The new Nashville acoustic supergroup, Helen Highwater, will be at the Legs on Wed., Nov. 6. TFP writer Casey Phillips caught up with the group’s mandolinist, Mike Compton, to discuss the band’s origin.
Like the creation of a perfect storm, the circumstances leading up to the birth of a musical supergroup sometimes require a catastrophic breakup of multiple iconic bands or some other equally rare scenario.
For newly minted Nashville ensemble Helen Highwater Stringband, all it took was a phone call last summer between mandolinist Mike Compton (Nashville Bluegrass Band, John Hartford Band) and longtime collaborator David Grier (Guitar Player Magazine’s Artist of the Decade).
“I was talking to David … and he said, ‘I’ve got this gig that could work, but they don’t need a duet, they want at least four people. Who do we get to play with us?’” Compton recalls. “I said, ‘Well, we can call Shad and Missy.’”
Despite hectic schedules born of being among Nashville’s most celebrated instrumentalists, fiddler Shad Cobb (The Osborne Brothers, Steve Earle, John Cowan Band) and Missy Raines (Claire Lynch Band, The New Hip) were available.
“It was that simple,” Compton says, laughing.
In addition to sharing the stage with many marquee acts, the members of Helen Highwater collectively can claim 15 awards from the International Bluegrass Music Association — seven for Raines as Bassist of the Year — and a handful of Grammy Awards and nominations.
After working up a quick set of bluegrass standards, the quartet made their debut at Larryfest, a bluegrass festival in LaFarge, Wis., last August. Since then, the group has taken the stage about a half dozen times and will tack another to that list with an appearance at Barking Legs Theater on Wednesday, Nov. 6.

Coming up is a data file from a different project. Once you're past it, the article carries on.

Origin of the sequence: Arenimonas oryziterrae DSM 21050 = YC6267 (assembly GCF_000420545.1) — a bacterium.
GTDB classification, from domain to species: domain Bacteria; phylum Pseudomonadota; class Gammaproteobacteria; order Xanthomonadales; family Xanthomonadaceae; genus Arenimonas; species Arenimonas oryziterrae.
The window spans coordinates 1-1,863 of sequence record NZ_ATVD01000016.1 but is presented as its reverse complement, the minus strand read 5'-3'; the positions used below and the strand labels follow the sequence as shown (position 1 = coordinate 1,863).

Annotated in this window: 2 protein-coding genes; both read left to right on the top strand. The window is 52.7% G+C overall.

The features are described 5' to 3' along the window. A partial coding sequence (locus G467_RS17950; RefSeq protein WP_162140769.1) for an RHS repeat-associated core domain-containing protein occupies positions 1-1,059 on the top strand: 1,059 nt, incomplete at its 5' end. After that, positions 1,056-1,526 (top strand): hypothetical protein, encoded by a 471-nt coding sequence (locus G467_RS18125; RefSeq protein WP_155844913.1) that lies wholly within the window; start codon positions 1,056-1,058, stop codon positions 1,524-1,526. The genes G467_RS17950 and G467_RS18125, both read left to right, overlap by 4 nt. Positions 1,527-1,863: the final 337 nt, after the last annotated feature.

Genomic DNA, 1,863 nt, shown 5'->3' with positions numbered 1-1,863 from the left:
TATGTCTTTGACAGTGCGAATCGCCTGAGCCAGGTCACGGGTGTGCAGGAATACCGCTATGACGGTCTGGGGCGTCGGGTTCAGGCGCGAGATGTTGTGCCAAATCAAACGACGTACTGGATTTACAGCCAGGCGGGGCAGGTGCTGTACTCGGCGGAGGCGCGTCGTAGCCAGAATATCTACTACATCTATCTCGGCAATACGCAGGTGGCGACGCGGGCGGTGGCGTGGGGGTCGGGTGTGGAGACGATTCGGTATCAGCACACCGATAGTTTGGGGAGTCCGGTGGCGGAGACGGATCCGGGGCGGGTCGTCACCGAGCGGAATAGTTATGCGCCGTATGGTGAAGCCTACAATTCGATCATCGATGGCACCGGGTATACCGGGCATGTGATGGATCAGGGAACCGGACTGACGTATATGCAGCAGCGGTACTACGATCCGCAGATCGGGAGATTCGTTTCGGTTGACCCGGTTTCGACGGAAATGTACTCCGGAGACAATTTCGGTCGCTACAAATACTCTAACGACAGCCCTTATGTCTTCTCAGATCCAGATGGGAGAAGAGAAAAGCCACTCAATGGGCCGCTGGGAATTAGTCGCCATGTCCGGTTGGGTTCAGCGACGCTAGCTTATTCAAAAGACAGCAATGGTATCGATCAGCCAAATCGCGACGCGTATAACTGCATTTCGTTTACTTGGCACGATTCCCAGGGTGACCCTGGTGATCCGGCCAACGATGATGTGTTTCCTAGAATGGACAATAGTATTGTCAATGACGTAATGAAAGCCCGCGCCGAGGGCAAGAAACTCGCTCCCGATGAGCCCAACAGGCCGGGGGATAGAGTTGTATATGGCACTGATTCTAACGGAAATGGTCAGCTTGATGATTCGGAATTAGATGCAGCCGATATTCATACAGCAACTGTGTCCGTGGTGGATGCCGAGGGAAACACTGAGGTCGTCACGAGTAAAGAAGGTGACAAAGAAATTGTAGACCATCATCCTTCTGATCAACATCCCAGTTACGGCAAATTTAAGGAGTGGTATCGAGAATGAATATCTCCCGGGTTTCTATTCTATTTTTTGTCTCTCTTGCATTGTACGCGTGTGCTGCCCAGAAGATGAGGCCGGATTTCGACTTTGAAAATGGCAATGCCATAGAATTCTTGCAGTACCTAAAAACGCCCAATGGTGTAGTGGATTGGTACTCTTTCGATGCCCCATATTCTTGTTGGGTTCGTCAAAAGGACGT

Compton says the band long since has ditched performing covers in favor of collaboratively writing about 90 minutes’ worth of original music combining elements of bluegrass, progressive acoustic music, folk, country and Americana.
For Compton, a mandolinist who is well-known for preserving the bluegrass traditions established by Bill Monroe, Helen Highwater has been an opportunity to test himself.
“It’s a chance to stretch out a little bit and learn to play some songs that I haven’t felt were previously within my reach,” he says. “We’re trying to not have the fences be so rigid around me because I’ve spent so much time trying to be academic and preserve some of the older stuff so people could hear how valid and virile it is.”
To those who are only familiar with their instrumental wizardry, Helen Highwater is also serving as a surprising proving ground for their vocals. That’s something the band mates are still feeling out, Compton says, but it was a necessary evil, and the results thus far have been encouraging.
“People don’t identify with instrumentals as much as they do songs,” he explains. “It was necessary to get it done. It’s just a matter of developing the confidence and pushing the sound through.
“My partner, Heidi, is an opera singer, and she has helped us a little bit on voice control, and it seems to be working.”
Contact Casey Phillips at firstname.lastname@example.org or 423-757-6205. Follow him on Twitter at @PhillipsCTFP.